CONNOISSEURS of drama criticism often quibble about the portrait of its typical practitioner. Should he wear jeans and sneakers or reach for his snuffbox at the interval? Ought he to carry a silver cane and sport a monocle or get drunk at the interval and sleep through the second half? Should he make jottings on his cuff or shine his torch on a notebook? Or just sit back and absorb the performance with an occasional George Sanders murmur of sophisticated disdain?
Kenneth Hurren, who had been keeping 'one auspicious and one dropping eye' on the West End theatre for over half a century, had no need to model himself on anyone; but more than most of his colleagues he did look the part with his poise, courtesy and guarded attitude to speech at the interval. He was a shy man and liked to keep his critical distance, but with his bow tie and (a thing never recorded in the annals of the Critics Circle since the days of Charles Morgan) goatee beard, he cut as distinguished a figure as anyone on first nights in his days on the Spectator and, for the last decade, the Mail on Sunday.
Not that he sought to catch the public eye at theatre openings, but as one of the more reactionary reviewers of his post-war generation - he called himself a reviewer not a critic - he stood apart with his courage, his contempt for fashion, his graceful manners and his distrust of all publicity.
Although he acquired a loyal following on the Mail on Sunday he felt restricted by space and the need to sum up shows with a phrase, wittily if possible. His most exhilarating years were on the Spectator in the 1970s. Referring obliquely to himself in a book on the contemporary British stage, Theatre Inside Out (1977), he said: 'Its reviewer from 1970 to 1976 was notoriously wayward and plainly far too frivolous for the company he kept.' When the Spectator changed hands again, he returned to edit, with characteristic gusto, the London weekly entertainment guide What's On, which he had joined in the 1930s after leaving Westminster School.
Hurren liked nothing so much as shaping other people's writings, suggesting ideas for articles, pictures, page layouts and putting, as the phrase goes, a paper to bed. It could keep him out of his own two nights a week. Once his family was tucked up on a Sunday night, the distant clatter of his typewriter remained faintly audible until the early hours as he compiled three columns, one on the week's theatre, one on horse racing, and another on something called Night Life.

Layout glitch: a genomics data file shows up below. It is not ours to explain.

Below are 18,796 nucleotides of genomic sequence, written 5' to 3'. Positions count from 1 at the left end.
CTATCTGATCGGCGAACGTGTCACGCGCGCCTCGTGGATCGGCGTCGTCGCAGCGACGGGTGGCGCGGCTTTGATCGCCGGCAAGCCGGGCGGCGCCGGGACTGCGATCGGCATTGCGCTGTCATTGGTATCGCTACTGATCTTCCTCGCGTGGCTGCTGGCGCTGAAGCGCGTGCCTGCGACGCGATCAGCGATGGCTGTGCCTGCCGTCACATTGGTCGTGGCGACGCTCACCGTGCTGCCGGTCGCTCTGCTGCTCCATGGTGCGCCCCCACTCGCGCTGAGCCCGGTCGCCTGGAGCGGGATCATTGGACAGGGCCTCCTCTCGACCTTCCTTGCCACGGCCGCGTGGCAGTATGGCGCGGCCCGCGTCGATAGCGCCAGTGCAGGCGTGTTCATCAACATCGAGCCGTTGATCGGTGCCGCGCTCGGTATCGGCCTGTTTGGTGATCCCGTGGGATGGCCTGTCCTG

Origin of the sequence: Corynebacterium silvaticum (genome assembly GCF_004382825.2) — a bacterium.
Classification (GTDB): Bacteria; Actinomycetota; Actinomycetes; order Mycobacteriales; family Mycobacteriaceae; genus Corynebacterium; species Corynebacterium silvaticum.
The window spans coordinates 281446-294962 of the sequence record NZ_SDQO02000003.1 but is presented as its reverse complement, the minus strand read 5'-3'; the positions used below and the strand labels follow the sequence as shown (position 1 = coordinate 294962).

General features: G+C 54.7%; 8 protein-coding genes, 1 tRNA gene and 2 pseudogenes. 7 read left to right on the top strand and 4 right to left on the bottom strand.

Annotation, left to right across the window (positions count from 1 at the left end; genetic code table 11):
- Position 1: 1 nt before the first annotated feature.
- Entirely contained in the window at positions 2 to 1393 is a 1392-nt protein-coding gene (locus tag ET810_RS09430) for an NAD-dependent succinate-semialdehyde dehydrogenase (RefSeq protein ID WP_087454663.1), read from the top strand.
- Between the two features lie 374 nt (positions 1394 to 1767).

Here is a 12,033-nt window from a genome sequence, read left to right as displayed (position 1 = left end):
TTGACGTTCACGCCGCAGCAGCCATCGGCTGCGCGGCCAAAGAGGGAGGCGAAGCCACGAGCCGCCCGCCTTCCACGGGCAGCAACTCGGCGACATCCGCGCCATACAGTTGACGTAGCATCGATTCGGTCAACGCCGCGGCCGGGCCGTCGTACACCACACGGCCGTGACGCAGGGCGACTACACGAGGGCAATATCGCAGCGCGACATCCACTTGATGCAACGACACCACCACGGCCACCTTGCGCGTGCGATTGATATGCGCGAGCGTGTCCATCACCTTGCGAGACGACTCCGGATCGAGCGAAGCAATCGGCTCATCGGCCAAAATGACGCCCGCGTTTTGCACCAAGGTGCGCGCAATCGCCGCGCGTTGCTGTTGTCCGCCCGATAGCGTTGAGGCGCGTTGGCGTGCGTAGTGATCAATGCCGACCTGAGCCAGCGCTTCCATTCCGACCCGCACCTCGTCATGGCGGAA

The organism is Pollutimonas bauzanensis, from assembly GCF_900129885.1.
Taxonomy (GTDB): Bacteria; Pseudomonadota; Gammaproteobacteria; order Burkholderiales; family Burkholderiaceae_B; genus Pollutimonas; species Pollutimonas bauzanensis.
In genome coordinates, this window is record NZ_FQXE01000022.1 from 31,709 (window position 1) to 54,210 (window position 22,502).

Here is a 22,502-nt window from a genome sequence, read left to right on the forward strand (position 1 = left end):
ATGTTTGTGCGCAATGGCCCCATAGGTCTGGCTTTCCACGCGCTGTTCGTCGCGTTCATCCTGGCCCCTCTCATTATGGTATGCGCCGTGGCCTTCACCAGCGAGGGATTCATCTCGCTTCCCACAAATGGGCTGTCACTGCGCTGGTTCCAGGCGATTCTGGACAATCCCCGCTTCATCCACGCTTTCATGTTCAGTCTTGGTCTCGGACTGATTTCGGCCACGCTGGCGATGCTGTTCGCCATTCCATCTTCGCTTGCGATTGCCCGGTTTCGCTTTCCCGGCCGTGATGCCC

Soon after dawn he would head for the printers in Buckinghamshire. This was about as far as the innately metropolitan Hurren ever ventured into the provinces except for Stratford-on-Avon. He spent the rest of Monday and most of Monday night subbing contributors' copy and seeing to other editorial technicalities before returning to the capital to face the rest of the new week's round of first nights, horse racing and cabarets.
As a critic he was a reactionary and unashamed of it. He hated seeing actresses like Glenda Jackson or directors like Joan Littlewood elevated into goddesses. He doubted after Osborne's and Pinter's early flurries the lasting value of the new British drama hailed with such excitement in the 1950s and 1960s. He was not easily excited as a playgoer but he was as a journalist; and, though he acknowledged the necessity for theatrical subsidy, he said: 'The theatre has always seemed more likely to die for want of an audience than for want of money'.